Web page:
Jackie Rodriguez has been cooking for the homeless at St. Brigid’s Out of the Cold for about 20 years and hopes to continue this year despite it not being able to open its doors due to the pandemic. Michael Swan

Pandemic forces Out of the Cold to look for other ways to help homeless

  • September 26, 2020

Outside the St. Brigid’s Out of the Cold shelter on the last official day of summer, as trees in the park are threatening to burst into red and gold, 28-year-old Harley was wondering whether this church basement might be a place where he could stay.

The answer is no — not now and not anytime this coming winter. Out of the Cold, the volunteer-led interfaith program which has provided shelter for the homeless throughout Toronto for more than 30 years, will not be opening its doors because of COVID-19. It’s a decision by the city that has left a bitter taste for some of the people involved with the organization as it seeks alternative ways to continue its mission to help the homeless.

“Given the nature of the program model, the rotation of locations each night and use of volunteers, the previous approach is not feasible to operate within Ministry of Health guidelines for congregate settings,” a City of Toronto spokesperson told The Catholic Register.

Instead, the city says Dixon Hall, which has supported Out of the Cold since 2003 with administrative and security services, will operate a “replacement service model” to ensure indoor spaces are available and operate within COVID-19 restrictions.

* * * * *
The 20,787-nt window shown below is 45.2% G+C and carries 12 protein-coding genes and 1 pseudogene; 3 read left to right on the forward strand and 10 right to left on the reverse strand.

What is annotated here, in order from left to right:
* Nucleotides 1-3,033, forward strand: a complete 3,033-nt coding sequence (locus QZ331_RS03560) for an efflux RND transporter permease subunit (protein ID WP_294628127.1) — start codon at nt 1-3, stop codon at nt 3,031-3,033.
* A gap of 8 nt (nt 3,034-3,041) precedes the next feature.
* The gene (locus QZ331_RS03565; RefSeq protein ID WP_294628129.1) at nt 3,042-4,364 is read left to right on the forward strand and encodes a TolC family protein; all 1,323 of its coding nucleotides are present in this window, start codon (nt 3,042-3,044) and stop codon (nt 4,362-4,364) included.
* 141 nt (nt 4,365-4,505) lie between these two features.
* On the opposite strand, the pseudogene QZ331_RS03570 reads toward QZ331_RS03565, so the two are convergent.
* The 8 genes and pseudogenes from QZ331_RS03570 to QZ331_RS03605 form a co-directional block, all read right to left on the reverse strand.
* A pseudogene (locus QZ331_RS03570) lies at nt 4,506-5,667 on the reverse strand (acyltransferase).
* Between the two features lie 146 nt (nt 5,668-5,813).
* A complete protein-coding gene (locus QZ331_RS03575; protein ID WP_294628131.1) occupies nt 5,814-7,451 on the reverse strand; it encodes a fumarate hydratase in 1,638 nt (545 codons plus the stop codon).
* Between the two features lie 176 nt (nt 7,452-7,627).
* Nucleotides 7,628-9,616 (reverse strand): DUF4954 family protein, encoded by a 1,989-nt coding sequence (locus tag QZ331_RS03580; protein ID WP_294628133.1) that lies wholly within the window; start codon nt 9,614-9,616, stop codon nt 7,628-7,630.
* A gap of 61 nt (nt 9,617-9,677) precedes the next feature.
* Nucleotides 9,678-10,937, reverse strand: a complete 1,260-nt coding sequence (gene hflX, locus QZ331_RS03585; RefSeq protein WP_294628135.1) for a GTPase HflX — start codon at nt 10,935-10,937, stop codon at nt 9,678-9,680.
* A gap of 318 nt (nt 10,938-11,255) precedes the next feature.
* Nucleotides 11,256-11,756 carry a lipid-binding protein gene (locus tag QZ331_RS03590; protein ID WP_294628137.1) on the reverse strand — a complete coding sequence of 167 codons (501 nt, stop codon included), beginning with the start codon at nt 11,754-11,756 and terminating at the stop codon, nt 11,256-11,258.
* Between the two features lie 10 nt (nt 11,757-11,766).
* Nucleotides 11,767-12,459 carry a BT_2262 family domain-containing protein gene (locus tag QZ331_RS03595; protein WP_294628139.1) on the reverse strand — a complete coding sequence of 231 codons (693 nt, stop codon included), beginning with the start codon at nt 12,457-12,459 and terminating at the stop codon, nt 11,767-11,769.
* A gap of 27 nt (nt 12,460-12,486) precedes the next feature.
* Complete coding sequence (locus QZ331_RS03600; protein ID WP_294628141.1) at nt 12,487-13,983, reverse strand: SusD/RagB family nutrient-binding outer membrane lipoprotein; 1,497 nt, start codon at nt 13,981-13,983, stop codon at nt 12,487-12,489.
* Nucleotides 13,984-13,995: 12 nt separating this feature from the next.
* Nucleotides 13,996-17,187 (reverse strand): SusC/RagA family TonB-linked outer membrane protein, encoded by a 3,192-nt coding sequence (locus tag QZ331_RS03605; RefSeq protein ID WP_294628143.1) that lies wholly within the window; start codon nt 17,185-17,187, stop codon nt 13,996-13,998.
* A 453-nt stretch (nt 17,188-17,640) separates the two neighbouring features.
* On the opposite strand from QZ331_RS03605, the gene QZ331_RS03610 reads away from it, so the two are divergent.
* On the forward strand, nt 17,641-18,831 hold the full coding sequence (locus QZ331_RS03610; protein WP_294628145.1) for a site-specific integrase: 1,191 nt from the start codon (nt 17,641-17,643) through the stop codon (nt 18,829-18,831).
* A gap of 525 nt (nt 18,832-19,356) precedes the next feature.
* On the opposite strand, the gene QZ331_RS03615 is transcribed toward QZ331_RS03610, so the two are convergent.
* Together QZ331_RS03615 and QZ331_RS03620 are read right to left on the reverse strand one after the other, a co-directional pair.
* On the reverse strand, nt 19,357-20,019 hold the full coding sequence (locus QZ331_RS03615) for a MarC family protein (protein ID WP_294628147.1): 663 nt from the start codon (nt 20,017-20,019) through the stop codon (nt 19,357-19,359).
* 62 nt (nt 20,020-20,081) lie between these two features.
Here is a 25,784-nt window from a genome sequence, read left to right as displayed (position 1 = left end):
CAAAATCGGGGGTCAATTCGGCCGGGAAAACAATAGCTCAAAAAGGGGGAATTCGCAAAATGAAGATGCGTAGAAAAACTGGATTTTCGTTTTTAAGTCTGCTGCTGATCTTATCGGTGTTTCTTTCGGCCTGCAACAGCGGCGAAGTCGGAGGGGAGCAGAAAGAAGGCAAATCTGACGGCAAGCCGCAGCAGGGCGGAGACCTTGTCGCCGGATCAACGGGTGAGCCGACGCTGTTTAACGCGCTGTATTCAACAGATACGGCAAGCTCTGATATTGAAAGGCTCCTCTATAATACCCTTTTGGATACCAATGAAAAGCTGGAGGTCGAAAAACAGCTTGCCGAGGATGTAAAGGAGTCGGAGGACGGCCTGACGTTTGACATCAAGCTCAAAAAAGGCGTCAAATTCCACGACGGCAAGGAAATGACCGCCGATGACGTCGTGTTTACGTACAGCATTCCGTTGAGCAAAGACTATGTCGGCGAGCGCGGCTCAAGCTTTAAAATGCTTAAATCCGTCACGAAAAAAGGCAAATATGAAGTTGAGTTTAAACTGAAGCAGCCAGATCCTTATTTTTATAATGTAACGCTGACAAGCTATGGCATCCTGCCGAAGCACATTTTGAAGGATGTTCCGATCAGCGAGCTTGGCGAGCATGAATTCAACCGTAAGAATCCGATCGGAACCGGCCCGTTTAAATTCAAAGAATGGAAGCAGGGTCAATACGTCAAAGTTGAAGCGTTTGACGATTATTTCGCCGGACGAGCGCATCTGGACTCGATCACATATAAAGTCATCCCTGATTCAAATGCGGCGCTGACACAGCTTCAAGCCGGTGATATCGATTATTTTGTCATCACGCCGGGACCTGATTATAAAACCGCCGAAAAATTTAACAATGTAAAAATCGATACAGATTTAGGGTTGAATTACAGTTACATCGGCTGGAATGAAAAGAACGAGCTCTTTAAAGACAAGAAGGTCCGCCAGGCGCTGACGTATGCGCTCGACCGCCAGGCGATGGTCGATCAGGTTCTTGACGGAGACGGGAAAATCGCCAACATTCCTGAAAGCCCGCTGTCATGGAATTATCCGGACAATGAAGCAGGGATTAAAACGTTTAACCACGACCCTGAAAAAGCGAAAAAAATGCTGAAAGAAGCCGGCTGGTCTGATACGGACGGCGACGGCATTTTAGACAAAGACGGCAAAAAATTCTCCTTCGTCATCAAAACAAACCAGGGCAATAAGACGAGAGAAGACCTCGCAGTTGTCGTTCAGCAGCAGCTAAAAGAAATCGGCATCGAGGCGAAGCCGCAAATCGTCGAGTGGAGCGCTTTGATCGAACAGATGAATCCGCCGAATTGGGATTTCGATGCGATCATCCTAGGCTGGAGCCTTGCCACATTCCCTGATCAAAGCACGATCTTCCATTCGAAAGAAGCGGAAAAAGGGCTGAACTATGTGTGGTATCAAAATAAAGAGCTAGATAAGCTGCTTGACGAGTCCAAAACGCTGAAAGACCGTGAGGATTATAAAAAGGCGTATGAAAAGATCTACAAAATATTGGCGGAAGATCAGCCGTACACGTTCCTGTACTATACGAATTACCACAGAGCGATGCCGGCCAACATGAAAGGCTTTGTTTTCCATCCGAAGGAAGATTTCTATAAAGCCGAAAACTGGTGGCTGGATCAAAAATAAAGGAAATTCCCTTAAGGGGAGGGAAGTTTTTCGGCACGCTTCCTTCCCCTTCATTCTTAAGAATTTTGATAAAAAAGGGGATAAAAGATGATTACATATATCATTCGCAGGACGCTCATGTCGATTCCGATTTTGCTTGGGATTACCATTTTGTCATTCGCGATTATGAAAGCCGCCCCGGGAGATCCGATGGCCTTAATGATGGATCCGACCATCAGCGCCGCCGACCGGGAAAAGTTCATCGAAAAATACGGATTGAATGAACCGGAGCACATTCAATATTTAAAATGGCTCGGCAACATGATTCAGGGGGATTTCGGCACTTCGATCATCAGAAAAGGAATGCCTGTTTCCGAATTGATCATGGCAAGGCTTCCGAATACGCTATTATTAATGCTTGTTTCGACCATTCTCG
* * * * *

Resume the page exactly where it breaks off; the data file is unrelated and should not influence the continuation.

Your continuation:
“The City, Dixon Hall, basically pulled the rug out from under us at the beginning of the summer — no consultation, no ‘thank-you very much for 30 years of service.’ Just, ‘we’re not going to fund you any more, we’re not going to provide security, we’re not going to provide intake workers. So, sayonara,’ ” said St. Brigid Out of the Cold co-ordinator Jim Barnes.

Dixon Hall did not reply to requests for comment.

The Toronto Out of the Cold program operated 16 sites last year, including three Catholic parishes.

The Out of the Cold Foundation said the situation “is still very much evolving” and has vowed to “continue to support the efforts of the dedicated volunteers and co-ordinators who run the individual Out of the Cold programs however they choose to proceed with their operations this season,” said a statement from president Craig Smeaton and executive director Liz Eustace. “Once decisions are made on how each site will approach their season to meet the increasing need of those experiencing homelessness, we’ll be here to offer whatever financial support we can.”

For now, guys like Harley, who has been on the road since he left his Lethbridge, Alta., home at the age of 16, aren’t going to be able to eat Jackie Rodriguez’s cooking. He won’t have the chance to talk to the folks who clear the tables after dinner then set out 60 foam mats on the floor of the old St. Catherine of Siena parish hall on the Danforth.